Any information on bow and stern pulpits.

    • Al Poshusta says:

      Peyton; This may be a very long shot. Just for fun I looked up the Triton web sites and found this page. If by chance you are restoring Triton hull #3, I used to own it.
      I sailed and raced it on San Francisco bay for numerous years. It was berthed in Sausalito Ca. I sold it to an individual who planned to make it a permanent live aboard.
      It was then stored somewhere in the Delta Area. Hope to hear from you.
      Al Poshusta

      • Sharon Kreis says:

        I still have the great photograph Diane Beeston made of White Cap,
        Gallant, and another boat racing. The White Cap is a wonderful
        sailboat. Glad you still think of her as I do.

  6. John Ayer says:

    Milt, I used to own #88 in Miami in the 1970s, 80s and 90s. I was the one who gave her the name NATANA. Perhaps you are the guy that I sold it to, back in 2000. I am now in Saint Augustine. I remember thinking that a bowsprit would be nice, but mostly to get the anchor off the foredeck. I would like to get in touch with you. Dunno if I want to post my email address or phone here. What say you?

  7. Paul says:

    Great article. Another similar boat is the Tripp 30. Uncanny resemblance in design and layout while handling under sail is also very similar.

  8. Pete Kantor says:

    I bought hull #10 in !968 from a Connecticut couple whose name I have fogotten. The boat name was Good News and I think the sale price was $7000. Within a few months, I converted her to a yawl, based on having chartered hull #1, Soothsayer, which was a yawl. Finally sold Good News in 1990, after trailering her from Huntington, NY to Whidbey Island, WA. In the years  I owned her, I rebuilt the rudder, reworked the mast step, and added improvements within the cabin.  I shall not try to enumerate all her virtues, just that if there were a means to inflate her to 40′ or so, I’d still have her. She did carry a bit of weather helm which I reduced somewhat by adding a bowsprit.  All in all, she was the finest boat I ever owned.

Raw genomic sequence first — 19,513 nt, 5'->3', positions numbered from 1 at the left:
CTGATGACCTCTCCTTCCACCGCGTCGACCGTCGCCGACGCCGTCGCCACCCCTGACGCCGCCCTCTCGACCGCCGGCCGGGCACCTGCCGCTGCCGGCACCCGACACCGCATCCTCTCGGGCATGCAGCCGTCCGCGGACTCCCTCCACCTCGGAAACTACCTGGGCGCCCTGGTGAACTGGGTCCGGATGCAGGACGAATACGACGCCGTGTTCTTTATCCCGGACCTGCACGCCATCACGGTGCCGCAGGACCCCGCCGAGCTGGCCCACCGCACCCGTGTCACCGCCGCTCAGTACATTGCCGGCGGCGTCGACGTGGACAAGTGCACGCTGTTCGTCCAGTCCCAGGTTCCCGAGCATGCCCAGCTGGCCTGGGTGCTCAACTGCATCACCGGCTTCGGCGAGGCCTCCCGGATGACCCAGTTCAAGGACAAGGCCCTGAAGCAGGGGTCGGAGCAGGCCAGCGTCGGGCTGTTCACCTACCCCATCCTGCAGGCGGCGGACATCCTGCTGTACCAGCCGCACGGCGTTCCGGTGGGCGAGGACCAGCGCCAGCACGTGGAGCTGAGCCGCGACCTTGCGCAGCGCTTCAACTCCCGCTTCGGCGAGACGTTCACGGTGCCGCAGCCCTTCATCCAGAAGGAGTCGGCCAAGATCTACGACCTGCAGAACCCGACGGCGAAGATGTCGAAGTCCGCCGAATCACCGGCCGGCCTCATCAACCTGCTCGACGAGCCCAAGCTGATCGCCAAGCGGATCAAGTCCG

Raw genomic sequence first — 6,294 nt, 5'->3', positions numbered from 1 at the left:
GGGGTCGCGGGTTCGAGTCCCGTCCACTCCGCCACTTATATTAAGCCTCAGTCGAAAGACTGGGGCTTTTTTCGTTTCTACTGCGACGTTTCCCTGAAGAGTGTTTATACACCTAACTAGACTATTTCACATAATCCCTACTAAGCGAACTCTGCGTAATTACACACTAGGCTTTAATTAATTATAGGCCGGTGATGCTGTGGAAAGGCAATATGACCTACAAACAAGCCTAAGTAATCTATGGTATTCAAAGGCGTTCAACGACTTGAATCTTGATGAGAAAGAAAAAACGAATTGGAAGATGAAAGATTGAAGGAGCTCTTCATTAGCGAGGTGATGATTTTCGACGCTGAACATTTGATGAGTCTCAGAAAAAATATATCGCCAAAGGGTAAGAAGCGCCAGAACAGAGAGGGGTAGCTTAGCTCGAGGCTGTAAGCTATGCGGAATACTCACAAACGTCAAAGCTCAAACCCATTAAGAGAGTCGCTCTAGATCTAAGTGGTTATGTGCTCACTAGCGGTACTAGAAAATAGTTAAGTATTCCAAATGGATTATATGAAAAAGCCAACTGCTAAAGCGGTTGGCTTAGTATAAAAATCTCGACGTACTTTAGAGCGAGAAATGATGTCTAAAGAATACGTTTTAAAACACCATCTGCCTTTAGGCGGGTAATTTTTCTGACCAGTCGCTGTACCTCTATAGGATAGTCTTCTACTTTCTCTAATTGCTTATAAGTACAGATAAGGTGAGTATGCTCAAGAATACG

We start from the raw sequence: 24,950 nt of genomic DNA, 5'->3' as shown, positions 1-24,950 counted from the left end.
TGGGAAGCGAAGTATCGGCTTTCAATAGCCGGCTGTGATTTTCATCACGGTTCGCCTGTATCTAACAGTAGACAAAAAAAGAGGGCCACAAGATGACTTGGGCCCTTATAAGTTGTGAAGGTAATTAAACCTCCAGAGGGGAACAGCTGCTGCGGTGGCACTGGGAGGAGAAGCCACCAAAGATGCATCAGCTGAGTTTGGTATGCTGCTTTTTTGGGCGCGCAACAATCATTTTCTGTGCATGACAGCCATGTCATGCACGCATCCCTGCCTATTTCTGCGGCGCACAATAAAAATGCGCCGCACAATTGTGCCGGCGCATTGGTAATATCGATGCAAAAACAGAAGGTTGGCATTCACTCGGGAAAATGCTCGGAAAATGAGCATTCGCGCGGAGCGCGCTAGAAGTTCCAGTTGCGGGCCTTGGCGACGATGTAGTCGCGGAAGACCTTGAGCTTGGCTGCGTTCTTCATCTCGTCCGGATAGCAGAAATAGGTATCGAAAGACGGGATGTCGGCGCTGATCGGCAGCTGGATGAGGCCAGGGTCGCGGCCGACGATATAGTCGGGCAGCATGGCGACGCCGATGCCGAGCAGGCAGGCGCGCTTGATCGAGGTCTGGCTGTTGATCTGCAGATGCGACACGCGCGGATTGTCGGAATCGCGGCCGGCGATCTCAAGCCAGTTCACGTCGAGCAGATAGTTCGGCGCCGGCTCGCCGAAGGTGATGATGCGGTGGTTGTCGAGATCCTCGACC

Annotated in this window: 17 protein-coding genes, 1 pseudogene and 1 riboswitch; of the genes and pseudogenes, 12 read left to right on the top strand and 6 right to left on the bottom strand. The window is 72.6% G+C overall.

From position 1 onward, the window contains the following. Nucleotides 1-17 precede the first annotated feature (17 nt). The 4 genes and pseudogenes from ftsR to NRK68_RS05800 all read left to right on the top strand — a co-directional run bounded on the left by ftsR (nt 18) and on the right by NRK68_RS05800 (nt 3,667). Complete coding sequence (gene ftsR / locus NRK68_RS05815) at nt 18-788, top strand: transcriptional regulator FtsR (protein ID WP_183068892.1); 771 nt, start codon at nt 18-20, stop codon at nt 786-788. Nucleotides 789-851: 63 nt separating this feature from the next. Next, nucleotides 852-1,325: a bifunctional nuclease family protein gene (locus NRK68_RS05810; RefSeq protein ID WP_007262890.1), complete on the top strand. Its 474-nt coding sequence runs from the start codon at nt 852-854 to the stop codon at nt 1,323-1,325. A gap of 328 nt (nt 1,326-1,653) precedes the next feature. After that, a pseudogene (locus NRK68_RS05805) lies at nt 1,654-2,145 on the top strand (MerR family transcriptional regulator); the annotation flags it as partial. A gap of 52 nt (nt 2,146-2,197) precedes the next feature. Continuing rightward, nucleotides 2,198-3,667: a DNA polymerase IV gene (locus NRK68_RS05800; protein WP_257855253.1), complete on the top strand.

• Milton Brown says:

      Hi Pete, I own #88 and was seriously contemplating a bowsprit to ease the weather helm issue. What length worked out for you?

  9. Scott Yellig says:

    I think the History section is still incorrect.

    It reads:

    “The most visible difference between the boats is that the ‘West Coast’ boats were built with wood trim and coamings, while those from the east coast are all fiberglass. ”

    I am confident that it should read:

    The most visible difference between the boats is that the ‘East Coast’ boats were built with wood trim and coamings, while those from the “West Coast” are all fiberglass.

  10. Rick Lawrence, #143 WC says:

    Paragraph 3 under History is backwards. East Coast boats had wood trim and West Coast boats were all glass except for the seat lockers.

    • Anonymous says:

      Noted and amended. Thanks for your input!

    • John L says:

      West coast boats had both wood locker covers and fiberglass. 451 had fiberglass covers but it also had cored decks. Unusual for a west coast Triton. 451 was one of the last ones if not the last one made by Aeromarine for under the Pearson name.

  11. Daniel McNeil says:

    Overall a good article. I would point out one minor error regarding ballast. Our Triton #301 EC, has external lead ballast hung from the keelson, not internal. Fairly common, I believe. Sailing characteristics for our boat don’t seem to compare to the article. Light air sailing is ok as long as you are going upwind. Downwind is not so good in light airs – a spinnaker helps but newer rigs are better. Upwind our boat points as well as any newer rig I come up against. Weather helm can be strong if you maintain full sail – reef the main over 15 kts and she settles right down. Heavy weather sailing is surprisingly dry even with the low cockpit/freeboard.

    Many who post at the Triton website swear by their Atomic 4 gas engines. Our boat has been in the family since 1962 and the original motor has never been touched. Good maintenance of any mechanical device is key, obviously.

    • Will says:

      I think most boats of this vintage sharing the “Folkboat” hull shape tend to go upwind in light air so much better than downwind, although they glide through the water on a puff , they don’t point particularly high compared to more modern underwater shapes (i.e. tighter turn of the bilge and later, the introduction of fin keels improved lift considerably).

  12. Eric J. says:

    Reads well except for the east coast/west coast confusion in the History section. Thanks!